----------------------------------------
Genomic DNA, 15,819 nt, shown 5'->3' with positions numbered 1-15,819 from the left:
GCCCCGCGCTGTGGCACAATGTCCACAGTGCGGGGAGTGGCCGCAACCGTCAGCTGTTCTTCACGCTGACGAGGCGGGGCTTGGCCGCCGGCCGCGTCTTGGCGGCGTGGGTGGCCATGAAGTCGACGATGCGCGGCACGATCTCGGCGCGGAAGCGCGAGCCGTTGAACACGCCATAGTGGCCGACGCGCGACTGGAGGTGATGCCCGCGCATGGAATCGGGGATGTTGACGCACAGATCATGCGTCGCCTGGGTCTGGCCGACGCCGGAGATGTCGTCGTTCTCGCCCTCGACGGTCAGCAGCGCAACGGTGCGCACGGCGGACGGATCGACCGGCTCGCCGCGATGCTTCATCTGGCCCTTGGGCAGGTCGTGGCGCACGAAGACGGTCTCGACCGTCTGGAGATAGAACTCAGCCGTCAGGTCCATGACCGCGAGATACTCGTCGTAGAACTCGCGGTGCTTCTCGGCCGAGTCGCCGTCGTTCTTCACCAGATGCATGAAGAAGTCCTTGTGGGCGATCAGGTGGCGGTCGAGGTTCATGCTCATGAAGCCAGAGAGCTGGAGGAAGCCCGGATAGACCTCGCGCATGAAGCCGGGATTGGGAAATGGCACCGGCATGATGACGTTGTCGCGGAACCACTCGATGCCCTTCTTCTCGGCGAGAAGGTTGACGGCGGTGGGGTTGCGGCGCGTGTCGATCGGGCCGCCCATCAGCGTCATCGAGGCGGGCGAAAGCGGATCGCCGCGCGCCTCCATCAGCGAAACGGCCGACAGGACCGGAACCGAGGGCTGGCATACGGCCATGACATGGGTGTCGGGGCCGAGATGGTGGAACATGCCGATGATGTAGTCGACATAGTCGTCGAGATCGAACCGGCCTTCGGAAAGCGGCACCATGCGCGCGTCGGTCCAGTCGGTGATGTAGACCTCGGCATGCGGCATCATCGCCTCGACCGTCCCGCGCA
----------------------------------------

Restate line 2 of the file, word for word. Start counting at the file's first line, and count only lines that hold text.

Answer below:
GCCCCGCGCTGTGGCACAATGTCCACAGTGCGGGGAGTGGCCGCAACCGTCAGCTGTTCTTCACGCTGACGAGGCGGGGCTTGGCCGCCGGCCGCGTCTTGGCGGCGTGGGTGGCCATGAAGTCGACGATGCGCGGCACGATCTCGGCGCGGAAGCGCGAGCCGTTGAACACGCCATAGTGGCCGACGCGCGACTGGAGGTGATGCCCGCGCATGGAATCGGGGATGTTGACGCACAGATCATGCGTCGCCTGGGTCTGGCCGACGCCGGAGATGTCGTCGTTCTCGCCCTCGACGGTCAGCAGCGCAACGGTGCGCACGGCGGACGGATCGACCGGCTCGCCGCGATGCTTCATCTGGCCCTTGGGCAGGTCGTGGCGCACGAAGACGGTCTCGACCGTCTGGAGATAGAACTCAGCCGTCAGGTCCATGACCGCGAGATACTCGTCGTAGAACTCGCGGTGCTTCTCGGCCGAGTCGCCGTCGTTCTTCACCAGATGCATGAAGAAGTCCTTGTGGGCGATCAGGTGGCGGTCGAGGTTCATGCTCATGAAGCCAGAGAGCTGGAGGAAGCCCGGATAGACCTCGCGCATGAAGCCGGGATTGGGAAATGGCACCGGCATGATGACGTTGTCGCGGAACCACTCGATGCCCTTCTTCTCGGCGAGAAGGTTGACGGCGGTGGGGTTGCGGCGCGTGTCGATCGGGCCGCCCATCAGCGTCATCGAGGCGGGCGAAAGCGGATCGCCGCGCGCCTCCATCAGCGAAACGGCCGACAGGACCGGAACCGAGGGCTGGCATACGGCCATGACATGGGTGTCGGGGCCGAGATGGTGGAACATGCCGATGATGTAGTCGACATAGTCGTCGAGATCGAACCGGCCTTCGGAAAGCGGCACCATGCGCGCGTCGGTCCAGTCGGTGATGTAGACCTCGGCATGCGGCATCATCGCCTCGACCGTCCCGCGCA